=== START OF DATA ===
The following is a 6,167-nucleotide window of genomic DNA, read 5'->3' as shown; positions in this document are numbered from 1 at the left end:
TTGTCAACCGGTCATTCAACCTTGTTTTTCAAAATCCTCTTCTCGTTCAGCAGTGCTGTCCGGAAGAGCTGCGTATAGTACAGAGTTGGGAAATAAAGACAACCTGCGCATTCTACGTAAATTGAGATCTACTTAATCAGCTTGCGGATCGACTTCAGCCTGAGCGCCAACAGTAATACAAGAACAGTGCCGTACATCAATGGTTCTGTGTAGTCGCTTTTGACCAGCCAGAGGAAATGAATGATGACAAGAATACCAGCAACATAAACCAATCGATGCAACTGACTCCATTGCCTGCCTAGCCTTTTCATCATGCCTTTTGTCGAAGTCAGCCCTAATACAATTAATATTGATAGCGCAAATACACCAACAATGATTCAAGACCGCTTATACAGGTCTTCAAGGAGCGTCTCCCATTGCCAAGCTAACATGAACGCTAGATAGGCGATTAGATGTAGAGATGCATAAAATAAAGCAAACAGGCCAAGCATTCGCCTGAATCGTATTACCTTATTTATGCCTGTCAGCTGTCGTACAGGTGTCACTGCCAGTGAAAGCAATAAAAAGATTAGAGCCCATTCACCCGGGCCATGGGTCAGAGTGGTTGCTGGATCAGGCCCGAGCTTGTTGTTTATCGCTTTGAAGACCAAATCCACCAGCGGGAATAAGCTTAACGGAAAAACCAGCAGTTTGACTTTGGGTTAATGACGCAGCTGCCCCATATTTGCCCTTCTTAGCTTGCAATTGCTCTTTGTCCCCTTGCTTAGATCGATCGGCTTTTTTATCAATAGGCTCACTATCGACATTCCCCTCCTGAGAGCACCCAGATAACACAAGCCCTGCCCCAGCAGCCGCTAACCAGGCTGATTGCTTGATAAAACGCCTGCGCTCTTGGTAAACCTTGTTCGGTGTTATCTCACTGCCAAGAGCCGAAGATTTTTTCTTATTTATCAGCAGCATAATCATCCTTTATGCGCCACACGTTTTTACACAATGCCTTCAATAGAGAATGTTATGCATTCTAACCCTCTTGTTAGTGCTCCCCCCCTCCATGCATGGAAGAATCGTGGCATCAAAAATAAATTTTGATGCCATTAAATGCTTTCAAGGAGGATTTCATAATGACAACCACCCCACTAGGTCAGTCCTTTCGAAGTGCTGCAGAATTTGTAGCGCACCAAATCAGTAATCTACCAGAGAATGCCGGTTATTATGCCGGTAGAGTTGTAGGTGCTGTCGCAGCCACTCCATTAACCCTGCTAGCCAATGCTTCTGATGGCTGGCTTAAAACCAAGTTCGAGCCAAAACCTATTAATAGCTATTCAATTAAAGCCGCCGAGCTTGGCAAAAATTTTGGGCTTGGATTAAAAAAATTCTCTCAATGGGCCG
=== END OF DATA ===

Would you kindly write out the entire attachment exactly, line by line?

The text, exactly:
The following is a 6,167-nucleotide window of genomic DNA, read 5'->3' as shown; positions in this document are numbered from 1 at the left end:
TTGTCAACCGGTCATTCAACCTTGTTTTTCAAAATCCTCTTCTCGTTCAGCAGTGCTGTCCGGAAGAGCTGCGTATAGTACAGAGTTGGGAAATAAAGACAACCTGCGCATTCTACGTAAATTGAGATCTACTTAATCAGCTTGCGGATCGACTTCAGCCTGAGCGCCAACAGTAATACAAGAACAGTGCCGTACATCAATGGTTCTGTGTAGTCGCTTTTGACCAGCCAGAGGAAATGAATGATGACAAGAATACCAGCAACATAAACCAATCGATGCAACTGACTCCATTGCCTGCCTAGCCTTTTCATCATGCCTTTTGTCGAAGTCAGCCCTAATACAATTAATATTGATAGCGCAAATACACCAACAATGATTCAAGACCGCTTATACAGGTCTTCAAGGAGCGTCTCCCATTGCCAAGCTAACATGAACGCTAGATAGGCGATTAGATGTAGAGATGCATAAAATAAAGCAAACAGGCCAAGCATTCGCCTGAATCGTATTACCTTATTTATGCCTGTCAGCTGTCGTACAGGTGTCACTGCCAGTGAAAGCAATAAAAAGATTAGAGCCCATTCACCCGGGCCATGGGTCAGAGTGGTTGCTGGATCAGGCCCGAGCTTGTTGTTTATCGCTTTGAAGACCAAATCCACCAGCGGGAATAAGCTTAACGGAAAAACCAGCAGTTTGACTTTGGGTTAATGACGCAGCTGCCCCATATTTGCCCTTCTTAGCTTGCAATTGCTCTTTGTCCCCTTGCTTAGATCGATCGGCTTTTTTATCAATAGGCTCACTATCGACATTCCCCTCCTGAGAGCACCCAGATAACACAAGCCCTGCCCCAGCAGCCGCTAACCAGGCTGATTGCTTGATAAAACGCCTGCGCTCTTGGTAAACCTTGTTCGGTGTTATCTCACTGCCAAGAGCCGAAGATTTTTTCTTATTTATCAGCAGCATAATCATCCTTTATGCGCCACACGTTTTTACACAATGCCTTCAATAGAGAATGTTATGCATTCTAACCCTCTTGTTAGTGCTCCCCCCCTCCATGCATGGAAGAATCGTGGCATCAAAAATAAATTTTGATGCCATTAAATGCTTTCAAGGAGGATTTCATAATGACAACCACCCCACTAGGTCAGTCCTTTCGAAGTGCTGCAGAATTTGTAGCGCACCAAATCAGTAATCTACCAGAGAATGCCGGTTATTATGCCGGTAGAGTTGTAGGTGCTGTCGCAGCCACTCCATTAACCCTGCTAGCCAATGCTTCTGATGGCTGGCTTAAAACCAAGTTCGAGCCAAAACCTATTAATAGCTATTCAATTAAAGCCGCCGAGCTTGGCAAAAATTTTGGGCTTGGATTAAAAAAATTCTCTCAATGGGCCG